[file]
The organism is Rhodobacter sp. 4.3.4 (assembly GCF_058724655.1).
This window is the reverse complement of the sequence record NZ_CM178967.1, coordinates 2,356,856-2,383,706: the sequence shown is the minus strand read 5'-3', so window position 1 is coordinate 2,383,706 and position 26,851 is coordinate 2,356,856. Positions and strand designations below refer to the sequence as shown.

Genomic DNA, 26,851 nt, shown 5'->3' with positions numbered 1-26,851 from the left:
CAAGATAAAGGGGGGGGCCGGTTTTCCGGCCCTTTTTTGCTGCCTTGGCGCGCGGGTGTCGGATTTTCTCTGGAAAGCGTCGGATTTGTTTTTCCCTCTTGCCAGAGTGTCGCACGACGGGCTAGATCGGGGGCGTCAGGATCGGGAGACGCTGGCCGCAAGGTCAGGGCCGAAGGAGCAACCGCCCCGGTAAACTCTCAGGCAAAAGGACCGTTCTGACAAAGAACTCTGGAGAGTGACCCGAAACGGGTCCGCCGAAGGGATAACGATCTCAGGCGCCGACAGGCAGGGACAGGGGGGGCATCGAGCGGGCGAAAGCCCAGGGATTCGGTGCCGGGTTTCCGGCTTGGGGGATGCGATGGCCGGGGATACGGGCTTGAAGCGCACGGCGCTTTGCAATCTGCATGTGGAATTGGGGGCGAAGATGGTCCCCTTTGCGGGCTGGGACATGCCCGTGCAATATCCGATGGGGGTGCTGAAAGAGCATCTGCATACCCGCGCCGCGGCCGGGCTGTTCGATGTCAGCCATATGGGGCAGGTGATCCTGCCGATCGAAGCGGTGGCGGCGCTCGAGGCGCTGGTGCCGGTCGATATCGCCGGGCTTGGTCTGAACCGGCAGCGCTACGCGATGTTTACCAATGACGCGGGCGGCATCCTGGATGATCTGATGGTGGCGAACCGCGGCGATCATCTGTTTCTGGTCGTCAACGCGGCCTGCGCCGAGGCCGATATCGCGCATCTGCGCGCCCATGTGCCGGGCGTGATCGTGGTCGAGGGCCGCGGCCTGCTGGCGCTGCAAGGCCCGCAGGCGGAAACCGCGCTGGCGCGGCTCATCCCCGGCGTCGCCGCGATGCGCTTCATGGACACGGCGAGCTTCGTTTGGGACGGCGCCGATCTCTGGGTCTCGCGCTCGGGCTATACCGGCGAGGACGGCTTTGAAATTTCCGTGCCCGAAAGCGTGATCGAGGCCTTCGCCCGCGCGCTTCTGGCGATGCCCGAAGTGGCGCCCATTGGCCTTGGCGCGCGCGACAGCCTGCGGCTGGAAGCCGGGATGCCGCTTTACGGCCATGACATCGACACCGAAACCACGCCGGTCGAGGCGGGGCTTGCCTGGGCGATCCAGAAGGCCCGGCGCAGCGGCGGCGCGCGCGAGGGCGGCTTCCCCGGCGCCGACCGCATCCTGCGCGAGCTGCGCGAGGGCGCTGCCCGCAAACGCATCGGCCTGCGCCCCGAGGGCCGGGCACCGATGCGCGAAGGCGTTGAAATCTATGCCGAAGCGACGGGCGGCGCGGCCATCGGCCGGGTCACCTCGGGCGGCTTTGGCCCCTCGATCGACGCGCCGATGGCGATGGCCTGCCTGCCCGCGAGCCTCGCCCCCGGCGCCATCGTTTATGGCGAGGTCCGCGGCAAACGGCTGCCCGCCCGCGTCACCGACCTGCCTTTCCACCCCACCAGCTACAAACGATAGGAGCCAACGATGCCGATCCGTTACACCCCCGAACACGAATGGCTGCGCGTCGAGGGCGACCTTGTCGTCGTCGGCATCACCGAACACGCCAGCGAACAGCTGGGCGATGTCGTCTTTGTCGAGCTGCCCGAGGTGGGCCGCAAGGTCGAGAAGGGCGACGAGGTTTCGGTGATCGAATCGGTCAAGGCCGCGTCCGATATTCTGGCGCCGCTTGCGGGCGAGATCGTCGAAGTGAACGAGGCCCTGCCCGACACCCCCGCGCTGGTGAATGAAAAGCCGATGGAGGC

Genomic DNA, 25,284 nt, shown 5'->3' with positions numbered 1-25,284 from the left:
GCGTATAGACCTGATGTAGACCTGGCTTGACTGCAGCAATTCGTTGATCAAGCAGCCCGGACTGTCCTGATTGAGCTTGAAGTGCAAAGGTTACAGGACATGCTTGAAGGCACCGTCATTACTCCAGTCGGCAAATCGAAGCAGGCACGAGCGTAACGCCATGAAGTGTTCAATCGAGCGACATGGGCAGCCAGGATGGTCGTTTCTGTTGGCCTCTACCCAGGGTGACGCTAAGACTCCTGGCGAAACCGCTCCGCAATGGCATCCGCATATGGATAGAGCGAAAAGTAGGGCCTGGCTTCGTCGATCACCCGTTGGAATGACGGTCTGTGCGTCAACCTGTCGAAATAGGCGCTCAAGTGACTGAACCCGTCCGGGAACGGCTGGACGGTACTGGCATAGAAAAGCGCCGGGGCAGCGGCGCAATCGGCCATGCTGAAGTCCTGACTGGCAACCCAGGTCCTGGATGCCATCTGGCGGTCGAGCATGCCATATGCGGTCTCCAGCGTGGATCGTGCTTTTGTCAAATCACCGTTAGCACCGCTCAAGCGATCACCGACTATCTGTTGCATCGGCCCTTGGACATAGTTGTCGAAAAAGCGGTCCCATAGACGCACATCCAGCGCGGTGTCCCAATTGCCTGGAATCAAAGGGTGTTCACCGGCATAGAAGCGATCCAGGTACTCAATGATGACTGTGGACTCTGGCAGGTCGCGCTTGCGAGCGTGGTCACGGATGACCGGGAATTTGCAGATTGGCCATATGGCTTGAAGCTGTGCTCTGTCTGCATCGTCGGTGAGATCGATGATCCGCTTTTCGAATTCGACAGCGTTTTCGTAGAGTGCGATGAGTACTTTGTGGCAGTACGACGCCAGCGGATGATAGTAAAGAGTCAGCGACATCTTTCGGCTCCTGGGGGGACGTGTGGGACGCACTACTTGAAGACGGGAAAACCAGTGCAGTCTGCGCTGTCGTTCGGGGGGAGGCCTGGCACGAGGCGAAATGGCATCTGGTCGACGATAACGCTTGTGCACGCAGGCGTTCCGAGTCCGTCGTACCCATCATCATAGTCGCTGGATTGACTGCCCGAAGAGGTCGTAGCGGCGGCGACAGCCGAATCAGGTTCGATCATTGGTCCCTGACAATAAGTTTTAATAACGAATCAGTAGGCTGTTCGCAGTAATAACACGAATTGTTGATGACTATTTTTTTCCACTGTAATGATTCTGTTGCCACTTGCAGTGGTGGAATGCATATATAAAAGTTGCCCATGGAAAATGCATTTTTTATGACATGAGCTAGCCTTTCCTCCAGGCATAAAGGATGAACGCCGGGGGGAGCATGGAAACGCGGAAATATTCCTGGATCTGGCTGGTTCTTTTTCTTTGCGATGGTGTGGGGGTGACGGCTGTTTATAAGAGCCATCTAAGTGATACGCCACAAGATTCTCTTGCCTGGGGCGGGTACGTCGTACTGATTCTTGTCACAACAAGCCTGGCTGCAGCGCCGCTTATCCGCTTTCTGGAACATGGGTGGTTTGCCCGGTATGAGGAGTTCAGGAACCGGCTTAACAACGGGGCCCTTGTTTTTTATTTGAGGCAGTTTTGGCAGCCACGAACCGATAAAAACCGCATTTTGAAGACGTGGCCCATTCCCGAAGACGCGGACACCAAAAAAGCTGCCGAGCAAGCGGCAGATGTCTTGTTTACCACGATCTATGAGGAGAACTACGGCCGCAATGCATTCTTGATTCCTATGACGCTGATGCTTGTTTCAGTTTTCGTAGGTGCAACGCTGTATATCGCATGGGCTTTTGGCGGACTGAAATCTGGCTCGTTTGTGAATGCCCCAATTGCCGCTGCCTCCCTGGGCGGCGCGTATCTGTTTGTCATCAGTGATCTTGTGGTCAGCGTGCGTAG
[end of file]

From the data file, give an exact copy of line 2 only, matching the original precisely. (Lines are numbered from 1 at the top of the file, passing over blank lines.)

This window is the reverse complement of the sequence record NZ_CM178967.1, coordinates 2,356,856-2,383,706: the sequence shown is the minus strand read 5'-3', so window position 1 is coordinate 2,383,706 and position 26,851 is coordinate 2,356,856. Positions and strand designations below refer to the sequence as shown.